Posted: 6:07 p.m. Thursday, Sept. 25, 2014
CHARLOTTE, N.C. —
Elections officials will have to wait to find out if changes to North Carolina’s elections laws passed last year will be put on hold for November’s election.
A three-judge panel from the United States Court of Appeals heard arguments for and against the changes Thursday.
They’re being asked to issue an injunction temporarily stopping changes from taking effect before a trial on the issue scheduled for next summer.
In 2013, state legislators passed a law cutting early voting from 17 to 10 days, eliminating same-day registration and the ability of voters to cast ballots if they go to the wrong precinct.
A group of critics is suing the state to repeal that law and are asking the Appeals Court to put the changes on hold for the November election. “The right to vote is at stake,” said Allison Riggs, an attorney with the Southern Coalition for Social Justice.
She and others are suing the state argued in court that the changes to early voting and same-day registration will hurt African Americans disproportionately.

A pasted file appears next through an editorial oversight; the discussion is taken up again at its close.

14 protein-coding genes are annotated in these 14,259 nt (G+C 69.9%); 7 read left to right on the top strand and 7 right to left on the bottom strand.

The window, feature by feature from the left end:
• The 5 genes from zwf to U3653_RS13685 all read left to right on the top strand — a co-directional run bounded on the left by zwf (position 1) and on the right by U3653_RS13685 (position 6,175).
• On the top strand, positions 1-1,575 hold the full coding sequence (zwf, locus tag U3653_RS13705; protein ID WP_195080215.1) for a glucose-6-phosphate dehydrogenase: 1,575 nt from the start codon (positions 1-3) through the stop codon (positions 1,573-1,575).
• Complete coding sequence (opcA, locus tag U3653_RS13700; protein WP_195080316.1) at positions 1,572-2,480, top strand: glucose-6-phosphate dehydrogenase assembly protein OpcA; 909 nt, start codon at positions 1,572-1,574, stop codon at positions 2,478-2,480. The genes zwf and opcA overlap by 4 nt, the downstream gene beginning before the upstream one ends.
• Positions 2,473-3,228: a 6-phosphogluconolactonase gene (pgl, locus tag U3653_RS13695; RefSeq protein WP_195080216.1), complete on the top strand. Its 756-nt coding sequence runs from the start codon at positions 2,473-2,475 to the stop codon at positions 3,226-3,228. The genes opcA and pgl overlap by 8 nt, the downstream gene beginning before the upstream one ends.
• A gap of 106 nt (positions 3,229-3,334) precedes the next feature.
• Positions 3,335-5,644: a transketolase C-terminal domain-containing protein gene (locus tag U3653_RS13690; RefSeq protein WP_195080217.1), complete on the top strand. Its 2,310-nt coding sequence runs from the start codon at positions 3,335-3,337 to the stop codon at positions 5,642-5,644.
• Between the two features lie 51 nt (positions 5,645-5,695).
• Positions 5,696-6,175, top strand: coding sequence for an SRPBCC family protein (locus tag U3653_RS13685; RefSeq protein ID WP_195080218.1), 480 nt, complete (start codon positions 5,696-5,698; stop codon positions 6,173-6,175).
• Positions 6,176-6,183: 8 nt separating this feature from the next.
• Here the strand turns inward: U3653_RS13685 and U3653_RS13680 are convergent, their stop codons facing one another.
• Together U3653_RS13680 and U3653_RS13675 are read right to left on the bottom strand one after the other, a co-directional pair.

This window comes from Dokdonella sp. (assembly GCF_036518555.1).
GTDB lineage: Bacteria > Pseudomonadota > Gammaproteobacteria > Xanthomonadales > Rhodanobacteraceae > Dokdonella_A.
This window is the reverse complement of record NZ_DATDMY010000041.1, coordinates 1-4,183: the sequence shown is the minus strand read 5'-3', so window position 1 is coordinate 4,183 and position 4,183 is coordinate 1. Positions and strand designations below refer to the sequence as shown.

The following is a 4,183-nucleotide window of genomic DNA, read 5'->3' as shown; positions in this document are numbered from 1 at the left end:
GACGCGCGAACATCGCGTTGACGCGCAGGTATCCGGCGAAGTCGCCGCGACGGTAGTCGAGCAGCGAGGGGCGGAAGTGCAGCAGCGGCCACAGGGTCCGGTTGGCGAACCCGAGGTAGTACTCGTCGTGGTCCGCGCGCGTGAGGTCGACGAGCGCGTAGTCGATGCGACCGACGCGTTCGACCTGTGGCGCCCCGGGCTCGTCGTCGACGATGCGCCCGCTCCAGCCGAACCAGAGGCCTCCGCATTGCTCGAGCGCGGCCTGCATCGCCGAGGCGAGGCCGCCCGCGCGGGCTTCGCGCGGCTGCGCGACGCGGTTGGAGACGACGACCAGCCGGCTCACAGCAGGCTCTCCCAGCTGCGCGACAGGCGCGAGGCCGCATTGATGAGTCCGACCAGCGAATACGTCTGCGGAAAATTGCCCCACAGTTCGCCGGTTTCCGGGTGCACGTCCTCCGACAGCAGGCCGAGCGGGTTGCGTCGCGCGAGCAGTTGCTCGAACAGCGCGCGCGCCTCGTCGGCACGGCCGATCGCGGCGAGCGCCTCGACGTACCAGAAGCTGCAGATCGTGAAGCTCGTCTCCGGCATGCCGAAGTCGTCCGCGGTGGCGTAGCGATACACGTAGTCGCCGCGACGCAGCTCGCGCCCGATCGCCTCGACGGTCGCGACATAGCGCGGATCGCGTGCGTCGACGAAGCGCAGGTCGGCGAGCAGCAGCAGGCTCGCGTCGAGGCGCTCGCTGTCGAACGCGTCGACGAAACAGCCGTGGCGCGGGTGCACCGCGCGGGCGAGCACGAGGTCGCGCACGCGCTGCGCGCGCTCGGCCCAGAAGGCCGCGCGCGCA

“African Americans are 50 percent more likely to use early voting or same-day registration,” said Chris Brook with the North Carolina ACLU. “So not only is it going to harm all North Carolinians, but it’s going to harm those most marginalized persons of our state that might live in poverty. When transportation is an issue you need same-day registration, you need out-of-precinct voting.”
Attorneys defending the law said its changes apply equally to all voters and don’t impose any hardship on minorities.
Sen. Bob Rucho, who helped pass the bill in the N.C. General Assembly, told reporters outside the courthouse, “No harm will occur (to voters) and this election should move forward.”
The judges on the appeals court will decide if voters face ‘irreparable harm’ from the state’s election laws. If they rule against the state then election rules would revert to the law in effect prior to 2013. That would extend early voting and reintroduce same-day registration and out of precinct voting. Attorneys for the state said that would be a burden for election officials and they would appeal immediately to the U.S. Supreme Court.
A decision from the Appeals Court is expected within a week.
This article originally appeared at wsoctv.com.